South Africa’s Economic Woes: Growth Slides, Fiscal Space Shrinks

South Africa’s economic woes are increasingly looking more terminal than structural, raising concerns about the government’s ability to keep a lid on social tensions as unemployment and poverty escalate.

Like most other commodity-exporting emerging markets, South Africa faces the triple challenge of a volatile currency, slumping demand from China and an ever-increasing strain on the National Treasury.

The budget presented by Finance Minister Pravin Gordhan this week made it abundantly clear that South Africa needed to urgently find ways to lure investment, reignite growth and stave off a looming sovereign rating downgrade.

Although Gordhan tried to reassure credit rating agencies, vowing to continue fiscal consolidation by curbing spending, analysts were generally not convinced that his budget acrobatics will be enough to prevent the country’s slide into “junk” (non-investment grade) status.

That outcome will hammer the rand, push borrowing costs up, stifle bank lending and hinder the implementation of the government’s ambitious economic blueprint, the National Development Plan. Ironically, on the very same day that Gordhan was presenting his budget, Moody’s cut Brazil to junk status.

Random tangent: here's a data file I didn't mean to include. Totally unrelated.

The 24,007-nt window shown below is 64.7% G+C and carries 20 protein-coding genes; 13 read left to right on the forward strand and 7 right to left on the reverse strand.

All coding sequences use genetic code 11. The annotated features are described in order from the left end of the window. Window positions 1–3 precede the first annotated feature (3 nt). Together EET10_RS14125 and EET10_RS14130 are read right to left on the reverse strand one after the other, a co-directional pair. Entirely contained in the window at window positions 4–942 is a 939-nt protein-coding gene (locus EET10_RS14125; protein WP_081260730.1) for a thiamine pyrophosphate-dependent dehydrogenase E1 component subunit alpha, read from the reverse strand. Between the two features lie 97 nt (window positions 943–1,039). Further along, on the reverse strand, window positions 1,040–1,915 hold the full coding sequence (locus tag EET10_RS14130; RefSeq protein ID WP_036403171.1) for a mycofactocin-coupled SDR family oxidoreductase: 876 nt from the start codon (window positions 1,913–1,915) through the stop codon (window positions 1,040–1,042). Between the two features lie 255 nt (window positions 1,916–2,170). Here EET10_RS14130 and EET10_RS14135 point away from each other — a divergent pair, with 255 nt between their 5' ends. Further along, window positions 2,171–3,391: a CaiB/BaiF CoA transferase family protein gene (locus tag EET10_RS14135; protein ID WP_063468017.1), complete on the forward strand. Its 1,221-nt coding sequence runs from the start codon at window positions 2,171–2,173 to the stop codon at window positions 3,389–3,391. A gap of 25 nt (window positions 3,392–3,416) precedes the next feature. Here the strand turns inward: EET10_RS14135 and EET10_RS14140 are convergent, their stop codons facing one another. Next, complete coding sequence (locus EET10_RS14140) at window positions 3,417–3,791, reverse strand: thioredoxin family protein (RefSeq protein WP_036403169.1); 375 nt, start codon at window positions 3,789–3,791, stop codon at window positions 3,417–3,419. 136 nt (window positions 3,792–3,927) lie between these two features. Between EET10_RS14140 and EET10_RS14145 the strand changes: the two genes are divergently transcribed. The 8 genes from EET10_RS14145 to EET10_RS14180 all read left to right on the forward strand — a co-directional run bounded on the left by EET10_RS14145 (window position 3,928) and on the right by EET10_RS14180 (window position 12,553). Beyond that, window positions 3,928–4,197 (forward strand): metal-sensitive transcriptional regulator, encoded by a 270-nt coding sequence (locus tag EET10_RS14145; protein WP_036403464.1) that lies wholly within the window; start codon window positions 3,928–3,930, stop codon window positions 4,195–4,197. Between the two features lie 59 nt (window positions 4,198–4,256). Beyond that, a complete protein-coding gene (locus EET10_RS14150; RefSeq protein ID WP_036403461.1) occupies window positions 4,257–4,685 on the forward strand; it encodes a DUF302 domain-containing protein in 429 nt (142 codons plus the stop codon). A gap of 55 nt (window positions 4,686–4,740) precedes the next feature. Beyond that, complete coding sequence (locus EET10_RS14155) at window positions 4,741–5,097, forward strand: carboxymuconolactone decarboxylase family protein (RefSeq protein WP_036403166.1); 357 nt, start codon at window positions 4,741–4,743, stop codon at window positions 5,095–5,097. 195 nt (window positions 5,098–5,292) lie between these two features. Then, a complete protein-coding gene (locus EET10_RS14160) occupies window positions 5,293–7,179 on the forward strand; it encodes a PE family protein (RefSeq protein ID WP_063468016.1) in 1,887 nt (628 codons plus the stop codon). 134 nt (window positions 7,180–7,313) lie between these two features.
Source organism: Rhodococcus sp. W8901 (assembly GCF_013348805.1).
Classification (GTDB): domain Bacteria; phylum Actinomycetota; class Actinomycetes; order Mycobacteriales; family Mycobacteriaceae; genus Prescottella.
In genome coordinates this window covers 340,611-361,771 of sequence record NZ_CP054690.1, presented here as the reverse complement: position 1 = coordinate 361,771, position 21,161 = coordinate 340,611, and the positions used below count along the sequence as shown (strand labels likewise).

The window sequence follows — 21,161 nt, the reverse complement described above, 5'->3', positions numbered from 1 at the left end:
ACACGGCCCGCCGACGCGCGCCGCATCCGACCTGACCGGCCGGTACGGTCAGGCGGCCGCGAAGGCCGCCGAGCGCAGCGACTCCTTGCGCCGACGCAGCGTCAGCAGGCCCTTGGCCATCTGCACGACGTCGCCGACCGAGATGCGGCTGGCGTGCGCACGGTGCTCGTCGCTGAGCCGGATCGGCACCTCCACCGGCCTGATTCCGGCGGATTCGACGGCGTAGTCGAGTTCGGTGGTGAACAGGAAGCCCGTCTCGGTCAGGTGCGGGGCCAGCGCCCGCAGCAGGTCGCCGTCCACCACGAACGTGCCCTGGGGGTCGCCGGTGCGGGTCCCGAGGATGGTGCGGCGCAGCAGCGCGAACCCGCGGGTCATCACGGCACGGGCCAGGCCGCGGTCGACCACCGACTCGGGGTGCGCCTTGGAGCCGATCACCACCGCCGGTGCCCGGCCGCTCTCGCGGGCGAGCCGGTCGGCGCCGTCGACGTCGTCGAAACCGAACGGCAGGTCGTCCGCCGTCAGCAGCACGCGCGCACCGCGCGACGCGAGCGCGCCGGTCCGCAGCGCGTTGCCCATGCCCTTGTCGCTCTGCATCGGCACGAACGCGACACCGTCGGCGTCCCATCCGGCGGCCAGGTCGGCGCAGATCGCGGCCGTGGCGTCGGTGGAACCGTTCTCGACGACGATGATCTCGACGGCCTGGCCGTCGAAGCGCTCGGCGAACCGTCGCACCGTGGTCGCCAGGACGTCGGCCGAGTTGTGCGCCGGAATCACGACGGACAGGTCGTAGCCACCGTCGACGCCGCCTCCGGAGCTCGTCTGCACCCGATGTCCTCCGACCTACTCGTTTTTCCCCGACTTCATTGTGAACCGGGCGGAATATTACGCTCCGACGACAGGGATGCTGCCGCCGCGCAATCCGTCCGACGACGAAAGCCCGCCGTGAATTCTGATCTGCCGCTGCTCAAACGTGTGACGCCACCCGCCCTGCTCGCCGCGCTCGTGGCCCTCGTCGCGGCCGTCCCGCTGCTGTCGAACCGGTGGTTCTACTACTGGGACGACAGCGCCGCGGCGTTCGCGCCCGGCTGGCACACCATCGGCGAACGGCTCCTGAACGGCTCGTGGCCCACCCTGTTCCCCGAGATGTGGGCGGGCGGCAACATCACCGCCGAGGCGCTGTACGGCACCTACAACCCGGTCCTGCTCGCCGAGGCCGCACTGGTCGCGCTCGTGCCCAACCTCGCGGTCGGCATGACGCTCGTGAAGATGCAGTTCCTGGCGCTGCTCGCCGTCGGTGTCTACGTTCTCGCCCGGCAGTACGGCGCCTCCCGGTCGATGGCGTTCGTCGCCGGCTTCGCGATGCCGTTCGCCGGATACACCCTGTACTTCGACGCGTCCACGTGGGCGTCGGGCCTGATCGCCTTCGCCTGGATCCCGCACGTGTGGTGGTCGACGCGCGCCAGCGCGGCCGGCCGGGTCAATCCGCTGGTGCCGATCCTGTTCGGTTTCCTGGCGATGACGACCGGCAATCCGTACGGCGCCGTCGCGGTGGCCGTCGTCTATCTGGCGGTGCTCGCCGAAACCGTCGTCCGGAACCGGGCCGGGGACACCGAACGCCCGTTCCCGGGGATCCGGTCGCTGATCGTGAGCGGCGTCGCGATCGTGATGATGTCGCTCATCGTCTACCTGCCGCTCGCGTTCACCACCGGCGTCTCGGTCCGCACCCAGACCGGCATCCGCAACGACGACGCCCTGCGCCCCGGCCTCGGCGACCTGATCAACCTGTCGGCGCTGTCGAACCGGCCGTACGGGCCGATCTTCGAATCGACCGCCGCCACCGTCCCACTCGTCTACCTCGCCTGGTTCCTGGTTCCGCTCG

Brazil, along with South Africa, is in the BRICS group of emerging markets. The other members are Russia, China and India.

“Commodity exporters in particular have been downgraded, and we see no reason why South Africa should be an exception. We do not think Gordhan did enough to prevent a downgrade but in all fairness, his hands were tied,” said the global currency strategy team at Brown Brothers Harriman in a briefing note after the budget speech.

“Our own ratings model has South Africa at BB/Ba2/BB and so downgrades are warranted,” the briefing note continued. “This compares to a BBB- rating from both S&P and Fitch, but Fitch has a stable outlook. South Africa also has an inexplicable Baa2 (equivalent to BBB) rating from Moody’s with a negative outlook.”


In its reaction, Standard & Poor’s said that Gordhan’s fiscal consolidation was vulnerable to lower-than-expected GDP growth and shortfalls in revenues.

“We also consider that the fiscal trajectory continues to be exposed to contingent liabilities emanating from state-owned entities with weak balance sheets, which may require more support than what the government has currently provided,” the agency said in a statement.